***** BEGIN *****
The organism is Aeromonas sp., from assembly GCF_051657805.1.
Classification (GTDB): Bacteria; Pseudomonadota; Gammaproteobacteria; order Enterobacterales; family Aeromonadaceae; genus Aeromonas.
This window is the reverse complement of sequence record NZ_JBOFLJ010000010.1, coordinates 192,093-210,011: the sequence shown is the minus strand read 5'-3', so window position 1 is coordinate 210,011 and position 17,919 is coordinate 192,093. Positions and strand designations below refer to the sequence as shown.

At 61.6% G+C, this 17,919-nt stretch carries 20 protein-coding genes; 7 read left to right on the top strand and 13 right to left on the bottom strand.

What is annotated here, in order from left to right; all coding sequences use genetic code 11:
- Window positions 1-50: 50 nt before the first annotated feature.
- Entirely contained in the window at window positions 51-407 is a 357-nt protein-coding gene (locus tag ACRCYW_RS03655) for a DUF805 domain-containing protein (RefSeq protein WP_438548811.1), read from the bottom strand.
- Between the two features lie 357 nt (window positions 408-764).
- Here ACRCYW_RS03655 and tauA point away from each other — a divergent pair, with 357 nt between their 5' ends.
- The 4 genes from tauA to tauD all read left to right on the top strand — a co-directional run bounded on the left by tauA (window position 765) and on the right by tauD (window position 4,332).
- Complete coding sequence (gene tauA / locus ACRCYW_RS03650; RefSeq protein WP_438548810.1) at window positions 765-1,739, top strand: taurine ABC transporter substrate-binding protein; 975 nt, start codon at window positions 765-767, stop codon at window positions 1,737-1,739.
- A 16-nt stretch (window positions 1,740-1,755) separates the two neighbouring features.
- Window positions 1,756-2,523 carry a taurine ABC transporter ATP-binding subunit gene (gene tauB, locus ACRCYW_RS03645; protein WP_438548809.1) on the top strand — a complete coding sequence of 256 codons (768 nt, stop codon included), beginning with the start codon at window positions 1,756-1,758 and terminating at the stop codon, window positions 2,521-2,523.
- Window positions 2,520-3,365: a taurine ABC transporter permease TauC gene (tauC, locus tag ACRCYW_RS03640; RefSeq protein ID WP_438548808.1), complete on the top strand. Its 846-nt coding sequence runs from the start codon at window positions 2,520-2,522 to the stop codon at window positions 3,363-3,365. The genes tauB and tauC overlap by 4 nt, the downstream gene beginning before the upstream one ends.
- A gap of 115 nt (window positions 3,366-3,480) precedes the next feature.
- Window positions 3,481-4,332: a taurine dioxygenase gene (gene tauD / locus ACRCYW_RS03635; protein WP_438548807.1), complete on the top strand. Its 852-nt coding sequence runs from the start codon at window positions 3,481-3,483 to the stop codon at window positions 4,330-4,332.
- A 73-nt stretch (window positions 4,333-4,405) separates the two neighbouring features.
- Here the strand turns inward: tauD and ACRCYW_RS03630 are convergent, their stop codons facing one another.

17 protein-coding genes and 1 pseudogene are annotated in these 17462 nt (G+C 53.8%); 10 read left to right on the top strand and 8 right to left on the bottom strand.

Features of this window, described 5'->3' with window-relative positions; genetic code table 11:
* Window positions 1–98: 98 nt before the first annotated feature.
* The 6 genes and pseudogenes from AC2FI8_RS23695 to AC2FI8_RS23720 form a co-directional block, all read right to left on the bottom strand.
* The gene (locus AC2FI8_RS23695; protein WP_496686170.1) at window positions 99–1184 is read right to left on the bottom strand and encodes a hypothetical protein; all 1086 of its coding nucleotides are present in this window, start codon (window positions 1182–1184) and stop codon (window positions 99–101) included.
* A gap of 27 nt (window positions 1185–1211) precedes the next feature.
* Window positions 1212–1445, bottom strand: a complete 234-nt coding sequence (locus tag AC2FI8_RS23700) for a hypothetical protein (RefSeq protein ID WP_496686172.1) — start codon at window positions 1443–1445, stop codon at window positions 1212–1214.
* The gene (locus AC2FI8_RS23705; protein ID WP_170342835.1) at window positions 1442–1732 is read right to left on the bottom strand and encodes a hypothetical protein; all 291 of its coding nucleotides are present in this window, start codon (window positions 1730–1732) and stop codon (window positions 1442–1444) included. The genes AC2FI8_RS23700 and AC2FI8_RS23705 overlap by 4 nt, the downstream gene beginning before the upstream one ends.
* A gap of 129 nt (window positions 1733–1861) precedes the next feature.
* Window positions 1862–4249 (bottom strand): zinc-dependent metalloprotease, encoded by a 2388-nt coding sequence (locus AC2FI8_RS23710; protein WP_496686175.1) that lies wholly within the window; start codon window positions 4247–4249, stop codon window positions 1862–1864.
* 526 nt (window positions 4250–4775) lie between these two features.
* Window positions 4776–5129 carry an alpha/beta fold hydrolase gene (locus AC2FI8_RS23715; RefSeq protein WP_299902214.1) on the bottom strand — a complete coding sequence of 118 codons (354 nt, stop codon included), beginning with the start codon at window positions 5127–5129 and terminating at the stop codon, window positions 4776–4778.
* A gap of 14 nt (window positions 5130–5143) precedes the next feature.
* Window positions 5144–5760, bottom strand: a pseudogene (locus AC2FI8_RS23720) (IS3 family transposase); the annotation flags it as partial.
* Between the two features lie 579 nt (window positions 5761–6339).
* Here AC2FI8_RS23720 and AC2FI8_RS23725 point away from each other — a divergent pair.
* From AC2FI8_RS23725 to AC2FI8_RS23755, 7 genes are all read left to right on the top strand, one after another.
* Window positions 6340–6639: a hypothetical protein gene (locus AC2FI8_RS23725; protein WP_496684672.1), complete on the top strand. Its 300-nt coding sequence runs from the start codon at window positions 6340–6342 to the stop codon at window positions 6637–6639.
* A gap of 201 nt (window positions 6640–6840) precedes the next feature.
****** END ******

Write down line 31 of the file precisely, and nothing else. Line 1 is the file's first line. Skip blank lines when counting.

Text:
* A gap of 14 nt (window positions 5130–5143) precedes the next feature.